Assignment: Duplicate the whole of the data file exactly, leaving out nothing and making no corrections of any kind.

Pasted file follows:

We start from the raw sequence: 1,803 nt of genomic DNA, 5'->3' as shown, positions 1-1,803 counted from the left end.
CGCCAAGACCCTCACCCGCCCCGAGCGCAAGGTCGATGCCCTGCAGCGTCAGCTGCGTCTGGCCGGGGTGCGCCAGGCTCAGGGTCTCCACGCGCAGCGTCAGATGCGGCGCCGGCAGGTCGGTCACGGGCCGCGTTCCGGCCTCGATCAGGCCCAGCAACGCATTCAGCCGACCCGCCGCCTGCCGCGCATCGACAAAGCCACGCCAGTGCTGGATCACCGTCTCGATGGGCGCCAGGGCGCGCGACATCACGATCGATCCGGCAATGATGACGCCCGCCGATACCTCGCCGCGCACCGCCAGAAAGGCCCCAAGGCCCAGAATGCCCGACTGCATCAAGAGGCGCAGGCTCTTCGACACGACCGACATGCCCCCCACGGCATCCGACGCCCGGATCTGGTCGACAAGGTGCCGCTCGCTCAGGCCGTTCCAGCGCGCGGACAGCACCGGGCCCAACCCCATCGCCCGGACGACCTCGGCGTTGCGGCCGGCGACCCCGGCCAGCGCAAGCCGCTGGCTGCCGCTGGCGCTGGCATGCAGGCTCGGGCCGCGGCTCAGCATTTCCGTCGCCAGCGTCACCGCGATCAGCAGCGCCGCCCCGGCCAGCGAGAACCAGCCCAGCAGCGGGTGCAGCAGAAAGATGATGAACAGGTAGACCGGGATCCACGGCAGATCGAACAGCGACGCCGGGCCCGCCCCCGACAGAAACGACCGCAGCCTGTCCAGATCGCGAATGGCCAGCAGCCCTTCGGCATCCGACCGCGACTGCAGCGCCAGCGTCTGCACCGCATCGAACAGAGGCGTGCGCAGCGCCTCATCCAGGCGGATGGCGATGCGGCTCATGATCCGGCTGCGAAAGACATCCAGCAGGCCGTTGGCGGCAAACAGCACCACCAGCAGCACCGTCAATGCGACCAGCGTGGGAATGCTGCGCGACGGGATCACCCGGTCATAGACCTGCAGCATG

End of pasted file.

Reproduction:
We start from the raw sequence: 1,803 nt of genomic DNA, 5'->3' as shown, positions 1-1,803 counted from the left end.
CGCCAAGACCCTCACCCGCCCCGAGCGCAAGGTCGATGCCCTGCAGCGTCAGCTGCGTCTGGCCGGGGTGCGCCAGGCTCAGGGTCTCCACGCGCAGCGTCAGATGCGGCGCCGGCAGGTCGGTCACGGGCCGCGTTCCGGCCTCGATCAGGCCCAGCAACGCATTCAGCCGACCCGCCGCCTGCCGCGCATCGACAAAGCCACGCCAGTGCTGGATCACCGTCTCGATGGGCGCCAGGGCGCGCGACATCACGATCGATCCGGCAATGATGACGCCCGCCGATACCTCGCCGCGCACCGCCAGAAAGGCCCCAAGGCCCAGAATGCCCGACTGCATCAAGAGGCGCAGGCTCTTCGACACGACCGACATGCCCCCCACGGCATCCGACGCCCGGATCTGGTCGACAAGGTGCCGCTCGCTCAGGCCGTTCCAGCGCGCGGACAGCACCGGGCCCAACCCCATCGCCCGGACGACCTCGGCGTTGCGGCCGGCGACCCCGGCCAGCGCAAGCCGCTGGCTGCCGCTGGCGCTGGCATGCAGGCTCGGGCCGCGGCTCAGCATTTCCGTCGCCAGCGTCACCGCGATCAGCAGCGCCGCCCCGGCCAGCGAGAACCAGCCCAGCAGCGGGTGCAGCAGAAAGATGATGAACAGGTAGACCGGGATCCACGGCAGATCGAACAGCGACGCCGGGCCCGCCCCCGACAGAAACGACCGCAGCCTGTCCAGATCGCGAATGGCCAGCAGCCCTTCGGCATCCGACCGCGACTGCAGCGCCAGCGTCTGCACCGCATCGAACAGAGGCGTGCGCAGCGCCTCATCCAGGCGGATGGCGATGCGGCTCATGATCCGGCTGCGAAAGACATCCAGCAGGCCGTTGGCGGCAAACAGCACCACCAGCAGCACCGTCAATGCGACCAGCGTGGGAATGCTGCGCGACGGGATCACCCGGTCATAGACCTGCAGCATG